The following code attempts to parallelize the Fibonacci number problem. How can this be modified so that the number of threads are limited.

I understand that Fibonacci is not a natural candidate for threading. But would like to know how it can be optimized with threading.

``````public class Fib extends Thread
{
private int x;

public Fib(int x) {
this.x = x;
}

public void run() {
if( x <= 2 )
else {
try {
Fib f1 = new Fib(x-1);
Fib f2 = new Fib(x-2);
f1.start();
f2.start();
f1.join();
f2.join();
}
catch(InterruptedException ex) { }
}
}

public static void main(String[] args)
throws Exception
{
try {
Fib f = new Fib( Integer.parseInt(args[0]) );
f.start();
f.join();
}
catch(Exception e) {
System.out.println("usage: java Fib NUMBER");
}
}
}
``````
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I love the smell of homework in the morning... –  Ivo Wetzel Dec 5 '10 at 9:33
@ivo not a homework! –  Mariah Dec 5 '10 at 9:35
I'm not sure you can write a multithreaded Fibonacci generator, since each element in the sequence is a function of the last. –  cdhowie Dec 5 '10 at 9:37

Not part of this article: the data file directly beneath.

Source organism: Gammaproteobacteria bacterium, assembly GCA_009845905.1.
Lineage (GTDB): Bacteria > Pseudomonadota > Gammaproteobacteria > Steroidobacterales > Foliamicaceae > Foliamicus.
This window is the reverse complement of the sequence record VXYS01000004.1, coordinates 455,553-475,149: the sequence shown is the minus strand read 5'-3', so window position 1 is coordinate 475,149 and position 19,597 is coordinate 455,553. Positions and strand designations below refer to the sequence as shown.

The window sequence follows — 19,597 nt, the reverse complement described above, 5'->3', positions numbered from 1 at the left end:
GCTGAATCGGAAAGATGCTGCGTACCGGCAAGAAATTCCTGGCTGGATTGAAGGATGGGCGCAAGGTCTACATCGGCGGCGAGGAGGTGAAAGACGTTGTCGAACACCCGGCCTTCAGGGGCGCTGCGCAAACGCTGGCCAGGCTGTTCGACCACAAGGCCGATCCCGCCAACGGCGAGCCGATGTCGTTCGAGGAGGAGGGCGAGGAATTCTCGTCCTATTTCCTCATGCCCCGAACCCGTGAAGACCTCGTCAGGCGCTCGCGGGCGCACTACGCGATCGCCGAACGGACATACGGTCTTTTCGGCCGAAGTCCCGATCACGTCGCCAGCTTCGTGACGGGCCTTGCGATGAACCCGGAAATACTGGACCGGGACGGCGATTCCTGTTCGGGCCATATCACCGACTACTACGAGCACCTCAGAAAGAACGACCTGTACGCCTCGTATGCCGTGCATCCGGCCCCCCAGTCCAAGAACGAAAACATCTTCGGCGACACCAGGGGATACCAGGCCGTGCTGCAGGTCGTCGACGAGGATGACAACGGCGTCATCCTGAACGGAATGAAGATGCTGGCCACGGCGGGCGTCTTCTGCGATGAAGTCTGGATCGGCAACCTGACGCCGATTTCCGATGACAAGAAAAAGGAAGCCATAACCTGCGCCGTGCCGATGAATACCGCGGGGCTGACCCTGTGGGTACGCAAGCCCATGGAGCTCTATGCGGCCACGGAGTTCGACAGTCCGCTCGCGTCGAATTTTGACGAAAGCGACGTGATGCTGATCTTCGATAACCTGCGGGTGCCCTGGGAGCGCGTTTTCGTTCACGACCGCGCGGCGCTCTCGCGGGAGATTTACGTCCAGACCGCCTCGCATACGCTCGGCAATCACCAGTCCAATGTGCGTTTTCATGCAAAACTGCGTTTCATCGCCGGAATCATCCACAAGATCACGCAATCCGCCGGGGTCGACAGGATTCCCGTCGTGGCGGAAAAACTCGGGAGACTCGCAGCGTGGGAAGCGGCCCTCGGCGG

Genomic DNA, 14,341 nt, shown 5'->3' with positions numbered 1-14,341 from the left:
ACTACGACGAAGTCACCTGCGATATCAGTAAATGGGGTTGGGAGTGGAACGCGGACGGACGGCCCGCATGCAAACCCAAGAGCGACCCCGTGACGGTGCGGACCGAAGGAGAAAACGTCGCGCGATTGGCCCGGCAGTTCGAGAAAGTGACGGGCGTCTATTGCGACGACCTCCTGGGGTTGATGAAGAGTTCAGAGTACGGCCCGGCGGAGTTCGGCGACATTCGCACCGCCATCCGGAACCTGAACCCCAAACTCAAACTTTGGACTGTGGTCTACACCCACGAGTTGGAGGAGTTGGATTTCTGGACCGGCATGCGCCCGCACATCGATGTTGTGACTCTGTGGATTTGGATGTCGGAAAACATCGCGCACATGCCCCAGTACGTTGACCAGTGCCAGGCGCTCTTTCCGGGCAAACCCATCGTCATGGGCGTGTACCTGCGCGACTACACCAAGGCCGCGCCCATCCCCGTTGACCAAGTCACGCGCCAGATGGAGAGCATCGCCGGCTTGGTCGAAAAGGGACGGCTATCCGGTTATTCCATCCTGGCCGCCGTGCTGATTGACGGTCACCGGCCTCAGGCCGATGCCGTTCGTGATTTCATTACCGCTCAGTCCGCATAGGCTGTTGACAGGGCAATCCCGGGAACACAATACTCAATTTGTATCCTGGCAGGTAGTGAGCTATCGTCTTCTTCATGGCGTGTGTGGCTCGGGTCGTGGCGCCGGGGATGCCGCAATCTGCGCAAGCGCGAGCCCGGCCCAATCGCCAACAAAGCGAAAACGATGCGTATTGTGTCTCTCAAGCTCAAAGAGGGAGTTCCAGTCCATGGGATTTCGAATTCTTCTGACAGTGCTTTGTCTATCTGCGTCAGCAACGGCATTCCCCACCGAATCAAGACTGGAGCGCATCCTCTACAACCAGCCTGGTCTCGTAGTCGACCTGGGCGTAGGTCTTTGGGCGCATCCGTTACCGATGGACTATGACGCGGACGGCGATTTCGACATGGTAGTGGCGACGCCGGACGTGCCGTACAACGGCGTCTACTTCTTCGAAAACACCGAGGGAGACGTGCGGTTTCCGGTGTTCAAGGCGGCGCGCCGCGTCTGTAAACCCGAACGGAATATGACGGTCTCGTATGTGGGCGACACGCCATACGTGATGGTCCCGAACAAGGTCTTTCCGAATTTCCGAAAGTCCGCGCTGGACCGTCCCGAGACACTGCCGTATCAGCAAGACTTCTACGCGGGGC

It miiiiight help with mergesort. –  Karl Knechtel Dec 5 '10 at 10:00
Mariah: See the closed-form formula given here: en.wikipedia.org/wiki/Fibonacci_number ; there is indeed an expression for an arbritary element of the sequence (the closed form formula being that). –  Noon Silk Dec 5 '10 at 10:13

Branching each call to fib() into two calls is inefficient - The calculation of the Fibonacci series should be done in linear time. See answer to this question.

That said, if you still want to use threads, memoization and/or using future results is essential.

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Since each results depends on the previous one, there isn't independent operations you can perform in parallel. –  Peter Lawrey Dec 5 '10 at 10:55

You can create some factory for Threads that will contain current number of Threads/thread's poll or smt else. The main issue of this factory will be - threads creation.

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Fibonacci is a common example for creating lots of threads because its easy to understand and implement which makes it good for homework, however it should be noted that is also perhaps the best example of when using one thread is faster than trying to use multiple threads. The reason its a bad idea is that the overhead from having many threads is proportional the result which grows exponential.

In short, the optimal number of threads is one. Once you know that, your code will become much simpler.

If you want optimise your code, you should start building your values from the first value up in a loop. i.e. start with 1, 1, 2, 3, 5, 8 ... This will also reduce the number of calls you make exponentially.

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